If you live in America in the 21st century you’ve probably had to listen to a lot of people tell you how busy they are. It’s become the default response when you ask anyone how they’re doing: “Busy!” “So busy.” “Crazy busy.” It is, pretty obviously, a boast disguised as a complaint. And the stock response is a kind of congratulation: “That’s a good problem to have,” or “Better than the opposite.”
Notice it isn’t generally people pulling back-to-back shifts in the I.C.U. or commuting by bus to three minimum-wage jobs who tell you how busy they are; what those people are is not busy but tired. Exhausted. Dead on their feet. It’s almost always people whose lamented busyness is purely self-imposed: work and obligations they’ve taken on voluntarily, classes and activities they’ve “encouraged” their kids to participate in. They’re busy because of their own ambition or drive or anxiety, because they’re addicted to busyness and dread what they might have to face in its absence.Those are pretty strong words. And yet they do ring true to me. Much of our busyness (or at least my own) is indeed self-imposed and rooted in ambition, drive, anxiety, and addiction.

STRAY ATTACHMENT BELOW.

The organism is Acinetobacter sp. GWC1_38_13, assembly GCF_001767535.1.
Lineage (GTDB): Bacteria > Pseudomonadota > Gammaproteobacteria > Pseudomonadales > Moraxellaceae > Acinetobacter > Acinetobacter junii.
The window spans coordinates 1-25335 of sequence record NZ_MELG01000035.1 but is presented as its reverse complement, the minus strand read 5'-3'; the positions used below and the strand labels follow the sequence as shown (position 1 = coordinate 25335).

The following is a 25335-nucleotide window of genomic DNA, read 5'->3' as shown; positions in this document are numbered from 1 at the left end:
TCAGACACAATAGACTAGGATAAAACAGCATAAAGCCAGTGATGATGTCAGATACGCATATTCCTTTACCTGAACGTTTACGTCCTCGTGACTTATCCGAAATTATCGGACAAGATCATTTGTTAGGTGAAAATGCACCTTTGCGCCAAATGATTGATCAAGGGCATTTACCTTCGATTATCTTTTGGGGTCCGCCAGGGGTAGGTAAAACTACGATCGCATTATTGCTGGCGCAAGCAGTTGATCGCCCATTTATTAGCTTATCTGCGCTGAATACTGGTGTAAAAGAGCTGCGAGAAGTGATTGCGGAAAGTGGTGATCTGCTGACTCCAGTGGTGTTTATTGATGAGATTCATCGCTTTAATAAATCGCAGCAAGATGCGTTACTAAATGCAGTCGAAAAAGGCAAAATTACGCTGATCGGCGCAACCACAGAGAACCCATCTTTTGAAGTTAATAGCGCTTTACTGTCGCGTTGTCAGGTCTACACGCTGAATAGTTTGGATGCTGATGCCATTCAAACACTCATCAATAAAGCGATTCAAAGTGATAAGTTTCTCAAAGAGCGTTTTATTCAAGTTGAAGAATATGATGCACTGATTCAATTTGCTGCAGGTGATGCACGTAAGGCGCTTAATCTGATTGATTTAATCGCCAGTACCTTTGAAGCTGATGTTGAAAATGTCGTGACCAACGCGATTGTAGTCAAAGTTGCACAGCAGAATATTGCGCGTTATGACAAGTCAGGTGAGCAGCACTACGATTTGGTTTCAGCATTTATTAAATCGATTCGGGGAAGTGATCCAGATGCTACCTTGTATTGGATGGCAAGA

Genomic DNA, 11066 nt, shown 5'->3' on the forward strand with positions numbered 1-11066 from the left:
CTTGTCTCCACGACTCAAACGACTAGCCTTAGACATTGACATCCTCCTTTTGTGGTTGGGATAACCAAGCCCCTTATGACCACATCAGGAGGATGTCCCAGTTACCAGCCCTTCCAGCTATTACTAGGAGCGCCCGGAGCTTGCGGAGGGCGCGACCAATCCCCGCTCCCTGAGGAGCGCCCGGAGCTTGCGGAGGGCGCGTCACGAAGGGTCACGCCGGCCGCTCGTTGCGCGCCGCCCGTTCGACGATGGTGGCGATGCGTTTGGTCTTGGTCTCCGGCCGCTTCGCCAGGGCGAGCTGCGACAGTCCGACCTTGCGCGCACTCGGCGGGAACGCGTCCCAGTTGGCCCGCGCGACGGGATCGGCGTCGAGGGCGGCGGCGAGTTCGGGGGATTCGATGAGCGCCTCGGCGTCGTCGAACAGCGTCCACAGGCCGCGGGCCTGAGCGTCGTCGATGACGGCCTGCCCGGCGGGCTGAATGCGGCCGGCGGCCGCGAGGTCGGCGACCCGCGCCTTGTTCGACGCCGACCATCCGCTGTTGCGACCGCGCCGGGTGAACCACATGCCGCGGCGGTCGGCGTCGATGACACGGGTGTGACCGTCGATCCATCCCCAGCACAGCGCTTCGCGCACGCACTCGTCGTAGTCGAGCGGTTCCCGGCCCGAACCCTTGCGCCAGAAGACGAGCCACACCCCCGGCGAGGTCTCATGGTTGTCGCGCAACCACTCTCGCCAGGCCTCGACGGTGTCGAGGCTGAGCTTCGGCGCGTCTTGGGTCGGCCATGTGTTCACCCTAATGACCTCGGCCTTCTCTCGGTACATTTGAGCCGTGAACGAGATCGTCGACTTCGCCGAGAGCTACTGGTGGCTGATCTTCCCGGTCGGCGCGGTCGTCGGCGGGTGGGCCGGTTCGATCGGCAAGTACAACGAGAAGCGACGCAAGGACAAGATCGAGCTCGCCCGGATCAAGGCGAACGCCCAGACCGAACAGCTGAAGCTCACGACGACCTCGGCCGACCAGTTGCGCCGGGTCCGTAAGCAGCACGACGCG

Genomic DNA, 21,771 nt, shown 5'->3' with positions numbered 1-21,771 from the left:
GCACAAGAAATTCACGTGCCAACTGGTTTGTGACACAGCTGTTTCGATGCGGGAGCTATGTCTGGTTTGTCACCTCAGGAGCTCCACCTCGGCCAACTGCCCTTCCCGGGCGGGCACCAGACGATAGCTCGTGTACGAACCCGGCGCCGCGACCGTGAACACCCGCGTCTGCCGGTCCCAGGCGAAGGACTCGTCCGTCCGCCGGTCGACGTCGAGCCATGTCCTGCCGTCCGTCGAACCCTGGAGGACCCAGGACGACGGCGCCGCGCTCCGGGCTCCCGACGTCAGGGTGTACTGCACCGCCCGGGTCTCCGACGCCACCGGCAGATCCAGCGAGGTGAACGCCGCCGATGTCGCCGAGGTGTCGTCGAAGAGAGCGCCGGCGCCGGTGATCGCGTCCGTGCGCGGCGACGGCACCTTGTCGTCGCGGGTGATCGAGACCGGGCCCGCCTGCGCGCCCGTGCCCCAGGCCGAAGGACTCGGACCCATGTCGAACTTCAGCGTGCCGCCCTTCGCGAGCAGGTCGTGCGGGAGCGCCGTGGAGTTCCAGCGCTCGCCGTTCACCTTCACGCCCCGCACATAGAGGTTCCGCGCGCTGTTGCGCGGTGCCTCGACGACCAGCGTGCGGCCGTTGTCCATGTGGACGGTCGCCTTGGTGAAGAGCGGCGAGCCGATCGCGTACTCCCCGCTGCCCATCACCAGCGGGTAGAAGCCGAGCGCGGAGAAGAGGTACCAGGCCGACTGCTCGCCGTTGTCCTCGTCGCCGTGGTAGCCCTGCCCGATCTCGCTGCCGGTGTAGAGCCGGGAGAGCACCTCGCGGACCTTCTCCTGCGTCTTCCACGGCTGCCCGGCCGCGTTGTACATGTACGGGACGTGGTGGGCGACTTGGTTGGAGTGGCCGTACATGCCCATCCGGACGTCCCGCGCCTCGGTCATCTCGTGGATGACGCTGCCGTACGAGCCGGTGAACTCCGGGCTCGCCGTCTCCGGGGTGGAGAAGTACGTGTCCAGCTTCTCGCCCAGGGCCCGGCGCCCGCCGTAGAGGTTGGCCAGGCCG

From time to time my spiritual director calls me back to a more centered reality by simply asking me if I really do believe in Sabbath. And if I do, then how might I better practice keeping it? He is a gentle monk, but in his own way he exposes the truth about so much of the busyness of my life in the same way that Kreider does.
I do believe what Thomas Merton once wrote, about the innate violence of busyness:
The rush and pressure of modern life are a form, perhaps the most common form, of its innate violence. To allow oneself to be carried away by a multitude of conflicting concerns, to surrender to too many demands, to commit oneself to too many projects, to want to help everyone in everything is to succumb to violence. More than that, it is cooperation in violence. The frenzy of the activist...destroys his own inner capacity for peace. It destroys the fruitfulness of his own work, because it kills the root of inner wisdom which makes work fruitful.And I do believe what Abraham Joshua Heschel's wrote in A Sanctuary in Time about Shabbat:
Six days a week we live under the tyranny of things of space; on the Sabbath we try to become attuned to holiness in time. It is a day on which we are called upon to share in what is eternal in time, to turn from the results of creation to the mystery of creation, from the world of creation to the creation of the world.Today is my day off; my Sabbath day as a pastor. A little voice in my head says I should be frantically preparing for General Convention. I have a flight to catch on Wednesday morning and I need to pack and there is a ton of reading material I still need to do. Once there, the schedule looks busy. So busy. Crazy busy.
I really do believe more in Sabbath than in the Protestant work ethic. But how to better practice what I preach?